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Household Maintenance – An Organizing Necessity

A woman and a man kneeling on the floor behind a coffee table in a family room dusting and polishing the furniture.

Keeping your home clean and clutter free can seem like an overwhelming job. Clutter comes into every home. It is a sign that your home is lived in.  However, when you put a structured household maintenance plan into place, you gain a sense of control. This plan will ensure that clutter and disorganization don’t take over.

Investing in household maintenance saves you time

There is the old proverb, “A stitch in time saves nine.” It infers that if you have a small hole in your clothing, one stitch taken now will save having to sew up a larger hole later. This means that by efficiently doing small jobs on a regular basis you will free up more time instead of letting the job become large and overwhelming.

Creating a household maintenance plan and making it a part of your daily routine is an organizing necessity. It will make your home a more pleasant and stress-free place. It will also free up time to do the things you enjoy.

How to create a household maintenance plan

One of the first steps into your household maintenance plan  is to list all the tasks you need to do to keep your home clean and clutter free.

What tasks do you need to do daily?  For me some items on this list would be to make my bed, pick up and straighten the living room and clean up the kitchen.

What tasks do you need to do weekly? Some items on my list are laundry, sweeping and dusting, moping the kitchen floor, cleaning the bathrooms.

Some tasks only need to be done monthly or seasonally.

Once you know what tasks must be done to keep up with your household maintenance, schedule times to do these tasks. The daily tasks need to be scheduled every day and should have a specific time that you plan on doing them.

Weekly, monthly, or seasonal tasks can be spread out throughout the week or over the weekend. You can also create a combination of doing some tasks on the weekend and others during the weekdays.

The point is to know when you can reasonably do these chores and to stay as consistent as possible.

Household maintenance is for the whole family

Decide which tasks you are willing to delegate. Household maintenance should be a family affair. Even young children can be part of maintaining clutter in your home. If your budget allows, you can hire service professionals to do some seasonal tasks like pressure washing or cleaning gutters.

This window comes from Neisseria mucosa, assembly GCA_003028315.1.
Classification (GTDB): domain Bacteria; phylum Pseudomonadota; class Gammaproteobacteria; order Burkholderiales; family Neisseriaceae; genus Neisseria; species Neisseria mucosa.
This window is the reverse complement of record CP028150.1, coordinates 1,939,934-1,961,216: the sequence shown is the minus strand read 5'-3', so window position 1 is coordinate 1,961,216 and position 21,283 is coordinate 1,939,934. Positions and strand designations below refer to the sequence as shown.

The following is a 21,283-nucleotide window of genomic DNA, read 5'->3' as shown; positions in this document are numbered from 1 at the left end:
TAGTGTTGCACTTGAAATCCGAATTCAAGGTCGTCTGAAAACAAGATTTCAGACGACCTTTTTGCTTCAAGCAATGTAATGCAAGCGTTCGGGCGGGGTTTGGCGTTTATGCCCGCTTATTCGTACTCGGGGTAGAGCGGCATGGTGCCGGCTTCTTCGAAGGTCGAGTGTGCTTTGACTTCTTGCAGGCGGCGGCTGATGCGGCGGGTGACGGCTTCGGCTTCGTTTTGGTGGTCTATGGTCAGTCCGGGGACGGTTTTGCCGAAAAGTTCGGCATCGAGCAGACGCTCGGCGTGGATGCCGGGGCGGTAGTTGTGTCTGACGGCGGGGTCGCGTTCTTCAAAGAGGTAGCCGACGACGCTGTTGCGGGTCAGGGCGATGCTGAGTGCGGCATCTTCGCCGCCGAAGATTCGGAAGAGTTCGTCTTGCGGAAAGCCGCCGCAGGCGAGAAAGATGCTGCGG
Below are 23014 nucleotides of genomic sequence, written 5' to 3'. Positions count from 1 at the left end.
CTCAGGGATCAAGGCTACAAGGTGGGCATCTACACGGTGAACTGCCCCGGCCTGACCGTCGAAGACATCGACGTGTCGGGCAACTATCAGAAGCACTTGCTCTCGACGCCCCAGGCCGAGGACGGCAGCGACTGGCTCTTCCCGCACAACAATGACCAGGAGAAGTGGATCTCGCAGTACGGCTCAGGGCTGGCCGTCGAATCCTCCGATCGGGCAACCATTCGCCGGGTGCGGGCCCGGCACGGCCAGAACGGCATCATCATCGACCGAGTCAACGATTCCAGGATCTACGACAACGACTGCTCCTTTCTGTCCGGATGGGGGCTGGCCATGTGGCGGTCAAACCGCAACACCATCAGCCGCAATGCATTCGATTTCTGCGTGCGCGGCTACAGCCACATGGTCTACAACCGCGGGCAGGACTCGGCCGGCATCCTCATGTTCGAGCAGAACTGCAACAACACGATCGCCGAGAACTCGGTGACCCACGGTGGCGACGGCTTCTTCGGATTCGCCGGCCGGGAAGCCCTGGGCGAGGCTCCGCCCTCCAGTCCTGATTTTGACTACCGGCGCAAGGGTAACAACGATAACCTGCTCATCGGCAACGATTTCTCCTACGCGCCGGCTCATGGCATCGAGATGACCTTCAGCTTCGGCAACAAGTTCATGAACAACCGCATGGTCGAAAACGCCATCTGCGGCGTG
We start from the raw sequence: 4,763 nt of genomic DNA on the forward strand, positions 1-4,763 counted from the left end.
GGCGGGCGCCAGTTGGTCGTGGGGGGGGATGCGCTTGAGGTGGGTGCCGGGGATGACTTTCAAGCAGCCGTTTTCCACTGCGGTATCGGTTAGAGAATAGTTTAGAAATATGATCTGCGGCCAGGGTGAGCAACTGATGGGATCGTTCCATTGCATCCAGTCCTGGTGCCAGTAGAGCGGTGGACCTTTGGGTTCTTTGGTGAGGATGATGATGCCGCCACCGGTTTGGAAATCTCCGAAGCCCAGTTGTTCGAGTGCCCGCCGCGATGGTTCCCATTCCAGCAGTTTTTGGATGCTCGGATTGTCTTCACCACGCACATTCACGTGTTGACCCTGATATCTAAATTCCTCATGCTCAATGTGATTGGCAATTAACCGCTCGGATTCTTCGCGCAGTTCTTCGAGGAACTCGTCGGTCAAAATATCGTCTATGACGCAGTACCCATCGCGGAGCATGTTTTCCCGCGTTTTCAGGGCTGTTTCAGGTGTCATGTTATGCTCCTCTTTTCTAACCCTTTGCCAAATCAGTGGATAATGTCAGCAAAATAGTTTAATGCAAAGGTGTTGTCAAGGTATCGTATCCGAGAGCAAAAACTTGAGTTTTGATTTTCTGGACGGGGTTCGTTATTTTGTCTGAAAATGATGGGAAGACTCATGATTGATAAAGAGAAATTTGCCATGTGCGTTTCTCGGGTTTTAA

By assessing your needs, scheduling, prioritizing your tasks, and working your plan daily, you can ensure a clutter free and clean home without the stress of panic filled marathon cleaning jags.

Maintenance keeps clutter under control

One attendee of our last monthly class where we discussed the Zone Plan said, “It seems like you are cleaning all the time.” Well, yes and no. Maintenance cleaning up is a daily thing we do to keep our clutter under control. One example of a household maintenance task is every morning while you wait for your coffee to brew or your teakettle to get hot, to empty your dishwasher. This should take no more than 10 minutes. But by taking that 10 minutes then, the rest of the day your dishwasher is ready to receive dirty plates after a quick rinse rather than letting those dishes stack up in the sink. See how this daily maintenance task makes your life easier, not harder.

Benefits of household maintenance

The benefits of following your household maintenance plan go beyond just having a clean and organized home. You will have a less stressful and more pleasant living environment and more time to do the things that you love to do.

If you want help setting up a maintenance plan or are working on a project and want some guidance and support, join Diane Quintana and me in our Clear Space For You virtual organizing group. The group will offer ideas, support, and gentle accountability for working on developing plans or projects.

Jonda S. Beattie, Professional Organizer owner of Time Space Organization, and co-owner of Release, Repurpose, Reorganize. She is based in the Metro-Atlanta area. As presenter, award-winning author, as well as a retired special education teacher she uses her listening skills, problem solving skills, knowledge of different learning techniques, ADHD specialty, and paper management skills to help clients.




  • Seana Turner says:

    You know I am in complete agreement on this one. Having maintenance tasks that you work on in varying intervals keeps the process from becoming overwhelming. Documenting your plan keeps you from having to “reimagine” what needs to be done over and over. Plus, over time, systems just become familiar, and hence easier. Wonderful post!

  • It’s easy to forget how essential the maintenance piece is to being organized. A common misconception is that you’ll always be organized once you get organized. That’s only half true. Once you organize a space, maintenance will be needed to keep it that way. But if you design simple, intuitive systems that work for how you think, that maintenance part won’t be overwhelming.

    While I have daily, weekly, or seasonal cleaning/maintenance tasks and projects, I don’t have a written plan. It’s funny because I’m such a planner in many aspects of my life. But when it comes to maintenance, I use a more intuitive/flexible process. I sense what I want or need to do and then know when to do it. That may not work for some, but it works for me.

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